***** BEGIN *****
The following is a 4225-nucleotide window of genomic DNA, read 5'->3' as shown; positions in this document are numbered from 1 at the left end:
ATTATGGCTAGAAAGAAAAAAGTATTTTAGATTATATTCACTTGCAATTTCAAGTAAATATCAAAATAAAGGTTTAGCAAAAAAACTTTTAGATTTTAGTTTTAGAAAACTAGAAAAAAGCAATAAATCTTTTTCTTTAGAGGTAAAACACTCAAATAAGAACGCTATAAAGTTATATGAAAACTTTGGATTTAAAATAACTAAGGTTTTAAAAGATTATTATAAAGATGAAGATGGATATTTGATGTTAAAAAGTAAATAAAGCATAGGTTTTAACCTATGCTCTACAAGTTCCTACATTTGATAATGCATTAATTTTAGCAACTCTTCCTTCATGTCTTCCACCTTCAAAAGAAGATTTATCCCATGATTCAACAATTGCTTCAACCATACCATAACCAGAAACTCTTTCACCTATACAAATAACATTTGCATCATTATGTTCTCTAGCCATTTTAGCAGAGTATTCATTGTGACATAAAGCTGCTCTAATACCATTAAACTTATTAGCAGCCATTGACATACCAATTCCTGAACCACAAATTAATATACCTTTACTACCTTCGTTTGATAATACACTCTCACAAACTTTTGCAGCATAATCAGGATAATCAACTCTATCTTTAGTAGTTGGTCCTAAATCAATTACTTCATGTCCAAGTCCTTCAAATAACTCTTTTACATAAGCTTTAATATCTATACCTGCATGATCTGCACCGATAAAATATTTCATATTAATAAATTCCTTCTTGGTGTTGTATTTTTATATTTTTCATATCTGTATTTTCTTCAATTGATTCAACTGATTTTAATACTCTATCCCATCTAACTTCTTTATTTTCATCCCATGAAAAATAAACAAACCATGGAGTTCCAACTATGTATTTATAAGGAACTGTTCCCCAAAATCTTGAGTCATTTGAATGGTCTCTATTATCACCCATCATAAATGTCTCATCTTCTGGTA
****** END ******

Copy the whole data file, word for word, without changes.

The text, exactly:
The following is a 4225-nucleotide window of genomic DNA, read 5'->3' as shown; positions in this document are numbered from 1 at the left end:
ATTATGGCTAGAAAGAAAAAAGTATTTTAGATTATATTCACTTGCAATTTCAAGTAAATATCAAAATAAAGGTTTAGCAAAAAAACTTTTAGATTTTAGTTTTAGAAAACTAGAAAAAAGCAATAAATCTTTTTCTTTAGAGGTAAAACACTCAAATAAGAACGCTATAAAGTTATATGAAAACTTTGGATTTAAAATAACTAAGGTTTTAAAAGATTATTATAAAGATGAAGATGGATATTTGATGTTAAAAAGTAAATAAAGCATAGGTTTTAACCTATGCTCTACAAGTTCCTACATTTGATAATGCATTAATTTTAGCAACTCTTCCTTCATGTCTTCCACCTTCAAAAGAAGATTTATCCCATGATTCAACAATTGCTTCAACCATACCATAACCAGAAACTCTTTCACCTATACAAATAACATTTGCATCATTATGTTCTCTAGCCATTTTAGCAGAGTATTCATTGTGACATAAAGCTGCTCTAATACCATTAAACTTATTAGCAGCCATTGACATACCAATTCCTGAACCACAAATTAATATACCTTTACTACCTTCGTTTGATAATACACTCTCACAAACTTTTGCAGCATAATCAGGATAATCAACTCTATCTTTAGTAGTTGGTCCTAAATCAATTACTTCATGTCCAAGTCCTTCAAATAACTCTTTTACATAAGCTTTAATATCTATACCTGCATGATCTGCACCGATAAAATATTTCATATTAATAAATTCCTTCTTGGTGTTGTATTTTTATATTTTTCATATCTGTATTTTCTTCAATTGATTCAACTGATTTTAATACTCTATCCCATCTAACTTCTTTATTTTCATCCCATGAAAAATAAACAAACCATGGAGTTCCAACTATGTATTTATAAGGAACTGTTCCCCAAAATCTTGAGTCATTTGAATGGTCTCTATTATCACCCATCATAAATGTCTCATCTTCTGGTA